At the beginning of the year, I’d made a commitment to learn 10 new tools and blog my findings. A quick review of this blog shows that I didn’t meet that goal.
To this, I’ll swiftly blame a busy schedule. There’s the family (of course), and work (don’t get me started), and the internet with all its shiny baubles.
But there’s also this: it’s challenging to learn a new tool well. Take, for example, my Google Hangouts post. It indicates that I’ve learned how to use the tool. But have I adopted it as a tool in my personal learning network? Have I used it to support any of my training sessions? No.
And as I checked Jane Hart’s list of tools, I realized that there are quite a few on that list that I use poorly. I have a Twitter account(#1 tool for learning, according to Jane Hart). I subscribed to blog feeds via Outlook once upon a time, and switched to Google Reader when I realized I could access the feeds on my more convenient mobile devices, then switched over to Feedly(#19) out of necessity. And I’m on Facebook(#9), and Google+(#10), and Tumblr(#65), and*… I think I once had a Diigo(#21) account, or a del.icio.us(#60), or both. I was basically subscribing to information overload, and thus ensuring I paid little attention to any of my feeds.
So the latter half of the year I’ve focused on consolidation and organization.
I once believed that I needed multiple accounts for most of my information services: one for “business,” one for “personal” pursuits. With the advanced search algorithms available in email, and the prevalent use of hashtags, and other advances in the tools we use, no more. So I’ve consolidated:
- I’m directing all correspondence to one email account;
- I’ve transferred all those folks I follow into one Twitter account (I once managed (poorly) three of them);
- I’ve given up on the news aggregator accounts altogether.
- I’ve mothballed my personal blog; my whimsical posts on Facebook fulfill that need to boast about my kids to family and friends.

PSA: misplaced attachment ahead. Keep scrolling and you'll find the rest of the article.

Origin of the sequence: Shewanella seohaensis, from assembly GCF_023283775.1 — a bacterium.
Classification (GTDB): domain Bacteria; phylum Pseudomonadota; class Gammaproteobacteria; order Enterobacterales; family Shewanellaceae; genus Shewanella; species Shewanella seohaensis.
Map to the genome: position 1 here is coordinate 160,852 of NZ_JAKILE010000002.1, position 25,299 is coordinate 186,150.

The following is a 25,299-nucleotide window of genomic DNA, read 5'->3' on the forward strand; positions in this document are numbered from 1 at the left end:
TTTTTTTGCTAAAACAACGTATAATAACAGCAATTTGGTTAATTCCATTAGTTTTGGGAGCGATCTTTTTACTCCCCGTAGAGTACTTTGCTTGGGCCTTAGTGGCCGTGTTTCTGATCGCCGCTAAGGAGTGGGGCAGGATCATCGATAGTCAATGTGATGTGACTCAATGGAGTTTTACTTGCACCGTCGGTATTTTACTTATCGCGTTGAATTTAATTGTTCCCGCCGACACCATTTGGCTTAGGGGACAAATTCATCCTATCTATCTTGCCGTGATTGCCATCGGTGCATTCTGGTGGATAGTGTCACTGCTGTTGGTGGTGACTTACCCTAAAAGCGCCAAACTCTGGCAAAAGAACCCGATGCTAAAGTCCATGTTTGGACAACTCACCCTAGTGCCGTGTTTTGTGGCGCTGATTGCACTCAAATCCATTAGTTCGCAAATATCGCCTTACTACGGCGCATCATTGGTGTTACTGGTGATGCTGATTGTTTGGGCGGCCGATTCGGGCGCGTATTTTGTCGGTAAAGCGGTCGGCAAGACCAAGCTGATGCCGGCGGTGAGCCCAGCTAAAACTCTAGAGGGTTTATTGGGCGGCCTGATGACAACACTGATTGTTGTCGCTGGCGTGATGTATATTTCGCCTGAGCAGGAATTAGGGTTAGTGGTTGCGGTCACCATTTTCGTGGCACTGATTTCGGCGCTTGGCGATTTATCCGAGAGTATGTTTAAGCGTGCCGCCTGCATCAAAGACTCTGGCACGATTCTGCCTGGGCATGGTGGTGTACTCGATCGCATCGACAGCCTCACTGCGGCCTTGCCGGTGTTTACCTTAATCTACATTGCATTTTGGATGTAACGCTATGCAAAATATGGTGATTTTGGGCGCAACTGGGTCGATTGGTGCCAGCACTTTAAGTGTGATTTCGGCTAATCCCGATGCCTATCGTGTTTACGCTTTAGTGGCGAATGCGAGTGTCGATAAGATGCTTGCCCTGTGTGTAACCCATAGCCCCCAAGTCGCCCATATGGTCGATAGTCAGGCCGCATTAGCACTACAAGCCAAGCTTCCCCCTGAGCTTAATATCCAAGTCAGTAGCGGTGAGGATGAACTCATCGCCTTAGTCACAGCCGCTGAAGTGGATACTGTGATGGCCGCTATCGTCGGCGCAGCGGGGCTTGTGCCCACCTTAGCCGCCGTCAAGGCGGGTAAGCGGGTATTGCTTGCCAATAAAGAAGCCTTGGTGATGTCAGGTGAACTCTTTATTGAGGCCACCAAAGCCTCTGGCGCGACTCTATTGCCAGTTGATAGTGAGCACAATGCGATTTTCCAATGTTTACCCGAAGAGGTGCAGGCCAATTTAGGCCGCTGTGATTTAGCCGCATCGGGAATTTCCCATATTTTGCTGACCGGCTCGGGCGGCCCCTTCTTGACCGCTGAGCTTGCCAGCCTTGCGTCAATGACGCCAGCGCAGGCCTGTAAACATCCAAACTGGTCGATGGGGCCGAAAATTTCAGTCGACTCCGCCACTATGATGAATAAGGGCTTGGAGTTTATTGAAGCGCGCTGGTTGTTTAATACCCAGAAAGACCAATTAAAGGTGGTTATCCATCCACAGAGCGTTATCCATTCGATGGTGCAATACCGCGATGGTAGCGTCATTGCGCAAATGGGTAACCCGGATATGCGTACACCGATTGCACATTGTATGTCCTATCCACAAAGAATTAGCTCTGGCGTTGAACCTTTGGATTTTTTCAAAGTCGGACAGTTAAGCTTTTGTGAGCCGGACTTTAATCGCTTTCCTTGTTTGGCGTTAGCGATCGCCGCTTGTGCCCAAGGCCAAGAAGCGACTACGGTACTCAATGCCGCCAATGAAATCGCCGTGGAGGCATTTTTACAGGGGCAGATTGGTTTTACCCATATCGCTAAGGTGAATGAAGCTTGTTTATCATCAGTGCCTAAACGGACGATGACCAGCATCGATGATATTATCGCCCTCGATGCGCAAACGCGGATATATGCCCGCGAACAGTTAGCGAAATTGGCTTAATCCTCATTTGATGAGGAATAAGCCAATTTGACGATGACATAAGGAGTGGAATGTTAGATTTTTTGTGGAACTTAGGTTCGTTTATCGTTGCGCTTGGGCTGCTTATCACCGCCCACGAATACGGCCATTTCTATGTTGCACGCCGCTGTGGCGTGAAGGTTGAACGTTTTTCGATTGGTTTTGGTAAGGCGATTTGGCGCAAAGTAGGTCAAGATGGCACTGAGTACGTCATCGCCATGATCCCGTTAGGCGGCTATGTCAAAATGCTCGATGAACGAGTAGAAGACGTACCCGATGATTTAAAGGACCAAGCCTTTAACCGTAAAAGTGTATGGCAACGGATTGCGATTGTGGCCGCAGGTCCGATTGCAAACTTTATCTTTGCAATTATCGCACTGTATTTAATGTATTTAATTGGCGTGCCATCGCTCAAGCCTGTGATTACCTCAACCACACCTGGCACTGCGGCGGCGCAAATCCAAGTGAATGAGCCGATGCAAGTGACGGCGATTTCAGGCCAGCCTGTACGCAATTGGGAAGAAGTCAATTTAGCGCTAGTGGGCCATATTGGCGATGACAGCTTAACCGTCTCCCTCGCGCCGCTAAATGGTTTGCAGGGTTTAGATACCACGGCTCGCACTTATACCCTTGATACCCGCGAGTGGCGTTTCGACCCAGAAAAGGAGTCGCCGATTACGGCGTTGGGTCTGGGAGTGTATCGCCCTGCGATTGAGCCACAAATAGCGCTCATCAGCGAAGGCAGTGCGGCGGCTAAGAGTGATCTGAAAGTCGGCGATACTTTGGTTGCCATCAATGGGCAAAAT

- I have done away with about 7/8 of my e-newsletter subscriptions. Goes a long way to reducing my Inbox clutter.
I’m not doing away with my information feed. Rather, I’m working to refine my personal learning network so I can get to this information readily. All that talk about mobile learning? The way I see it, it’s really key for informal learning.
For most of those e-newsletters I’d unsubscribed from, I’ve been able to add them to a blog feed. Of the rest, many of these topics get repeated in my Twitter feed, or Google +. And if not, well, I’ve learned that I don’t need to read everything that crosses my path. I’ve done fine. I’ll do fine.
My primary source for articles to read will be Feedly, which I’ve sorted into lists: Training, Work Related, Corporate News, etc. My other feeds, such as Google +, will probably fall into dis-use (although that’s a tough call as I’ve found some fairly intelligent discussions there), and I’ll sign into Twitter rarely — to join one of the Twitchats I appreciate, for example.
Most of these decisions are about time and mental bandwidth. I have so little of each. But again, it comes down to learning the tools. Each social media account I’ve opened, I’d done so because I’d gotten caught up in the press. But I’d never tapped into their potential.
One of the tools whose potential I should harness is LinkedIn. These posts feed there automatically, but LinkedIn is about managing your professional presence, and a wayward post or two a quarter doesn’t do it. It’s likely that I’ll be more participative in some LinkedIn groups in the coming year.
For the other tools, I’ll need to ensure they align with what I’m trying to accomplish. Twitter is a perfect example. Most of the people I follow primarily post links to articles that they believe are interesting. Well, I’ve already subscribed to feeds of articles I believe should interest me. Which do I spend my time on? I may benefit from honing the people I follow in Twitter. I may benefit from better application of lists. I may do just as well to chuck Twitter altogether, and focus on the lengthier discussions available in Google +.
At the end of the year, I find that I appreciate Jane Hart’s challenge. It showed where my personal learning gaps were — not with new tools, but with the resources I’d already signed up for.
* and there was Plaxo, and Ning, and Posterous, SlideShare, ScoopIt, Yammer, Klout…